Government Continues to Target Colleges and Universities with False Claims Act Claims
April 29, 2013
By: Lindsay Simmons
We've all known for a long time now that institutions of higher education are exposed to lawsuits, including those brought by whistleblowers and the Department of Justice (DOJ) under the False Claims Act (FCA). The upward trend in these cases that began a few years ago is continuing. While healthcare related claims continue to lead the way, representing more than half of the FCA cases involving colleges and universities that were settled from 2004 through 2012, grant and procurement cases are not far behind.
For example, in February 2012, the United States intervened in an FCA suit against American Commercial College Inc. (“ACC”), a company that operated for-profit colleges in Texas, alleging that ACC falsely certified compliance with the “90/10 Rule,” a federal regulation that prohibits a for-profit college or university from obtaining more than 90% of its yearly tuition from federal Department of Education student aid.
The chart linked here provides a summary of the FCA settlements involving colleges and universities over the past nine years. When the DOJ announced its record FCA recoveries for FY12, it emphasized the important and increasing role whistleblowers play in these cases – they brought a record-setting 647 federal qui tam suits last year, totaling $3.3 billion or three quarters of the total recoveries.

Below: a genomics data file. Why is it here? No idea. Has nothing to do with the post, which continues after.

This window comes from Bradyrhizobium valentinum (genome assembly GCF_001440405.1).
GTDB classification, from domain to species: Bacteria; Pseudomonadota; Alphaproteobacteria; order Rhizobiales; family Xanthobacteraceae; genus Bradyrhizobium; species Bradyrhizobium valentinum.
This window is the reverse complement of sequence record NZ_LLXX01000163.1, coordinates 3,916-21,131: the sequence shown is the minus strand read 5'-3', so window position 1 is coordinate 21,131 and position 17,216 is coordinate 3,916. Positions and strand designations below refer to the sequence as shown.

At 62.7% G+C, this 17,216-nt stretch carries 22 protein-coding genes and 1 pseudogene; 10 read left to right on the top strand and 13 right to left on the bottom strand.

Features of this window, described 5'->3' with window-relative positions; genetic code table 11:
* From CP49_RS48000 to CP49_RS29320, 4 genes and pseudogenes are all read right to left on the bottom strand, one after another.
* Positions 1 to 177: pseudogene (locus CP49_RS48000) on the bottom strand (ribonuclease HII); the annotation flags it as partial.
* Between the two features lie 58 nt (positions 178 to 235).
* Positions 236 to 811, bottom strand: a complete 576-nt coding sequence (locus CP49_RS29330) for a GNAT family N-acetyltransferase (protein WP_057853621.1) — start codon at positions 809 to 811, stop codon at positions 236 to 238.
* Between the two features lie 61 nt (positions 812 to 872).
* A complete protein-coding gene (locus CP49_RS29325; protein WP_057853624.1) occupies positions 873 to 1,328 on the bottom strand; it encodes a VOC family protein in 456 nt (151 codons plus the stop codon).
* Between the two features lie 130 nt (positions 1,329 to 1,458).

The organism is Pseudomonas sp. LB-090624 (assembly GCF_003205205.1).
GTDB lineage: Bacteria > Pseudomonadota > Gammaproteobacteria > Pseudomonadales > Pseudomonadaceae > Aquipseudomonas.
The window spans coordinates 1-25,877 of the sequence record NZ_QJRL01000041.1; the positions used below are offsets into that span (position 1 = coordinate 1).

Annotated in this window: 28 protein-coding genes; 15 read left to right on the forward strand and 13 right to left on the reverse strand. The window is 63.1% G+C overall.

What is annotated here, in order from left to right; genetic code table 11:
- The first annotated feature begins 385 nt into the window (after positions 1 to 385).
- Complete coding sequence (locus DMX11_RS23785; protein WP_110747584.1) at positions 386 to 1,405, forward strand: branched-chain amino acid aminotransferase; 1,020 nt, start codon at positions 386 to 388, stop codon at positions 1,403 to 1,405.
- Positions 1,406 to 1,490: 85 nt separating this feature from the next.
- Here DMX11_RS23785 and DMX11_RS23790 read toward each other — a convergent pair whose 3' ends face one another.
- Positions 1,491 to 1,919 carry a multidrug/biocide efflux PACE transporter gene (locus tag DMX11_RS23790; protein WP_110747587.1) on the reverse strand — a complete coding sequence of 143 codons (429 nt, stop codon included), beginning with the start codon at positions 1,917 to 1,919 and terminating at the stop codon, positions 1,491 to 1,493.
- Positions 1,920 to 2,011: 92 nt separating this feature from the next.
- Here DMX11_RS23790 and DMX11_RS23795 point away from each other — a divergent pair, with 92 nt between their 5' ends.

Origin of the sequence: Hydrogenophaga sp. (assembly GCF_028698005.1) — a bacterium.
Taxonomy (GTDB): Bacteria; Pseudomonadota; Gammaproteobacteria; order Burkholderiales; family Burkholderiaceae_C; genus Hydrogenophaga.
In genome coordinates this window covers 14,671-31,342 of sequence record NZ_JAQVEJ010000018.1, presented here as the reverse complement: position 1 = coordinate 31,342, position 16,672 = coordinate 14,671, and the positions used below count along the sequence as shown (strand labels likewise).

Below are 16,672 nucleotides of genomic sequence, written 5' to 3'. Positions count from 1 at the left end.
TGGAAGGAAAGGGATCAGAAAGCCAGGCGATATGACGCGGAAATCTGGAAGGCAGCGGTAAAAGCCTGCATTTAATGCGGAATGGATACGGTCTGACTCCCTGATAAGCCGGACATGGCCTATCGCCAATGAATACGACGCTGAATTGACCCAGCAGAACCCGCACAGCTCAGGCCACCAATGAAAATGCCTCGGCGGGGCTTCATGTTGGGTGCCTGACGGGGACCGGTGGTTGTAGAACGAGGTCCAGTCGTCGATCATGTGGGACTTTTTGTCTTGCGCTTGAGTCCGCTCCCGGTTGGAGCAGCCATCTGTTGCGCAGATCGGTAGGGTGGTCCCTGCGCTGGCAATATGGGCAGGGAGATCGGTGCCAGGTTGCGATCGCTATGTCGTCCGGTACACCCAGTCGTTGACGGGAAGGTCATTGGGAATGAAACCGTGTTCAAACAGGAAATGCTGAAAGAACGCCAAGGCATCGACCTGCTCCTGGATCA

What does this mean going forward? What can colleges and universities learn from these cases? There are many lessons, but two in particular we highlight here: the government’s use of implied-certification theory of FCA liability and debarments and suspensions.
Implied-Certification. Whistleblowers and the DOJ are aggressively and successfully pursuing cases based on the implied-certification theory of FCA liability. Under this theory, when a college or university accepts federal funds, that acceptance is considered its implied certification of compliance with all applicable rules and restrictions. During 2012, the DOJ settled or intervened in false-certification cases in a variety of sectors, including the suit against ACC. As the government becomes more aggressive in pursuing implied- certification cases, institutions of higher education negotiating settlements should look carefully at who certifies what and how. Additionally, in the event a FCA case is brought under this theory, such institutions should strive for greater protection under a broad settlement agreement.
Suspension and Debarment. Agencies are under increasing pressure to use debarment and suspension as an additional way of punishing government contractors. Being suspended or debarred can be disastrous to colleges and universities that receive significant grant monies or otherwise conduct “business” with the government. These sanctions can be imposed on those who merely fail to disclose “credible evidence” of a violation of the FCA. As we’ve reported in the past, Congress wants agencies to be more aggressive in their use of suspension and disbarment. As a result, it is more important than ever to have a robust compliance program and to be mindful of your disclosure obligations and the risk of debarment as a possible outcome in FCA matters.
Lindsay Simmons is the attorney responsible for the content of this article.